At the Heart of Faiths

This is a topic very close to my heart and I have been yearning to write about it for about 4 years now. The seeds for this article were sown in the summer of 2011 when I happened to meet a brilliant bunch of guys during an internship at a university and had several insightful chats about life, God and religion. And finally, I think the time is right and my thoughts are ripe enough to be penned down. Note that this is not an article about the pros and cons of any religion nor is it about deciphering the religious jargon. This article is an effort to deduce the reasoning behind the current state of affairs around us through the little knowledge that I have gathered about this subject in the last couple of years. So, if you do happen to read beyond this point, please put on your academic hat where there is little place for prejudice and preconceptions.

While growing up, most of us never have to think about making a choice about our creed or religion and it was no different for me. It was a given fact of my life and a part of my identity. And as a consequence, just like you never question the reason for having a particular name or being born at a certain place, I never really gave it a thought to what it means for me to have an association with a particular set of ideas which we term as religion. However, when we become more cognizant of the default virtues that we possess, we finally start asking the right questions. And as expected, each of my counterparts from different faiths were asking (or perhaps answering) the same questions – “Is there God?”, “Who created us?”, “How do we explain the Universe?”, “What happens after our life ends?” and the most important one for me was “What is the RIGHT way?”.

On little exploration, it seemed that everyone is arguing over the differences between faiths and hence advocating that their beliefs and their path is the right path which can lead all of us to THE truth. Despite these differences, the relieving thing was that ultimately everyone is searching for the same thing with different pseudonyms – Allah, Father, Creator or God. Most religions believe in the incarnations of the “God” referred to as the Son of God or the Messenger of God, etc. In some sense or the other, they believe that the ultimate Father/Creator had sent his messengers to Earth to educate the people about right and wrong, about the righteous path, the sins, Him, etc. Be it Krishna, Jesus or Prophet Muhammad, all of them agree on the single God whose word was carried by the messengers which finds its place in religious scriptures like Bhagwad Gita, Bible and Quran among others. But I couldn’t wrap my head around the fact that only one way can be the right way to lead, that there can be only one answer to THE question. Unarguably, we all have a common Creator, hence there has to be some sort of unifying set of ideas which describes all of us and also explains the differences between different faiths. Moreover, it is just us humans who can read the scriptures of different religions and hence debate about the differences and superiority of ideas over one another, but in order to associate every living species in a single schema of things, there has to be something more to the existing religions. Hence, this question led me to explore the different religions and really look at the differences and similarities for myself.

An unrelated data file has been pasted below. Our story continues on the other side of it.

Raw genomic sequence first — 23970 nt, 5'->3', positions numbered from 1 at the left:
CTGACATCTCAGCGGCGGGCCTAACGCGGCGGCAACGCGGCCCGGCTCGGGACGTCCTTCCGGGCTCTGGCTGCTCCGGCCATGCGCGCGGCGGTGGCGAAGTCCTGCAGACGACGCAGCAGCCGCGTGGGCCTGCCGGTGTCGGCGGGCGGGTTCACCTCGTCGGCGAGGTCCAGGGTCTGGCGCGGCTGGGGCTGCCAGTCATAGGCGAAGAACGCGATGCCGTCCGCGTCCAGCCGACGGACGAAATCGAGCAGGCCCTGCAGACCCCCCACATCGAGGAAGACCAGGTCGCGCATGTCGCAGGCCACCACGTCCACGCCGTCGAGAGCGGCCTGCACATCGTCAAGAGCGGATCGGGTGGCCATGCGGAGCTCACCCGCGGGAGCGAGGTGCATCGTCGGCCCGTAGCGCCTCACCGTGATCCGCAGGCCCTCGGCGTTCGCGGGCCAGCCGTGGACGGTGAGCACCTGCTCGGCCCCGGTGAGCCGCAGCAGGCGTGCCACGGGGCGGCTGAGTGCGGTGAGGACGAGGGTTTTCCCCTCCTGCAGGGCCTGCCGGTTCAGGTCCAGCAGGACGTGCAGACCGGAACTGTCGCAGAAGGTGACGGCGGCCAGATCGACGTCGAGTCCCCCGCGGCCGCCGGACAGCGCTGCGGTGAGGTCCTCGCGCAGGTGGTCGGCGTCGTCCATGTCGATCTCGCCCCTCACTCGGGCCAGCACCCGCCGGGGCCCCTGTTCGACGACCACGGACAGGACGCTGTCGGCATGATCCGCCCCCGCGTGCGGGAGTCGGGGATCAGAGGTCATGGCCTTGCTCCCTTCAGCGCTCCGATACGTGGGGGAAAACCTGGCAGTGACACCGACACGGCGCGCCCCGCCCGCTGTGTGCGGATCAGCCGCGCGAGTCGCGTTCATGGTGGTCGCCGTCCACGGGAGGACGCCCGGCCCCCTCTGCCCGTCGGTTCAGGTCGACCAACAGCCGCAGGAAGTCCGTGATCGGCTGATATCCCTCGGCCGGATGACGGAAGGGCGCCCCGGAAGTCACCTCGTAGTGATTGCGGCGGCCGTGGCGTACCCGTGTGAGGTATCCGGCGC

In my short journey, I discovered that our idea of differences between religions is flawed (a personal opinion!). Also, our assumption that if at all there are differences between two religious scriptures, then only one has to be right is incorrect. For instance, in Hinduism, eating non-vegetarian food is discouraged while it is acceptable in some other religions. It is important to understand the reasons behind these differences. India was primarily an agricultural country and the livelihood of most farmers depended on cattle stock to plough the fields, etc. Hence, it became natural at that time for farmers to revere nature in form of cattle, air, rain, fire, etc. since these are the things that each farmer depends on for his or her survival. To give a contemporary analogy, it is common practice in Cricket for a Batsman to adore his bat or a student to not abuse his books. Similarly, it was very natural for Indians at that time to be vegetarians, majority of whom practised Hinduism. However, European or Arab countries being unsuitable for farming, such practices didn’t seem to relate with them. Similarly, as a practice it is acceptable to enter a Church with footwear while the same is discouraged in Temples and Mosques. And this is perhaps governed by the climates in which these religions were practised. Europe has a colder climate where being bare foot is almost impossible hence religions which have evolved there do not follow such practices. But same does not apply to Arab countries and the sub-continent, hence explaining the practice within religions which have evolved in these regions. The above examples are just a glimpse into a few minor differences which we talk about. In a broader sense, there are several such differences which make each religion unique because they were evolved within a specific demographics, in a specific culture and during a specific era in history. Therefore, having differences is inevitable.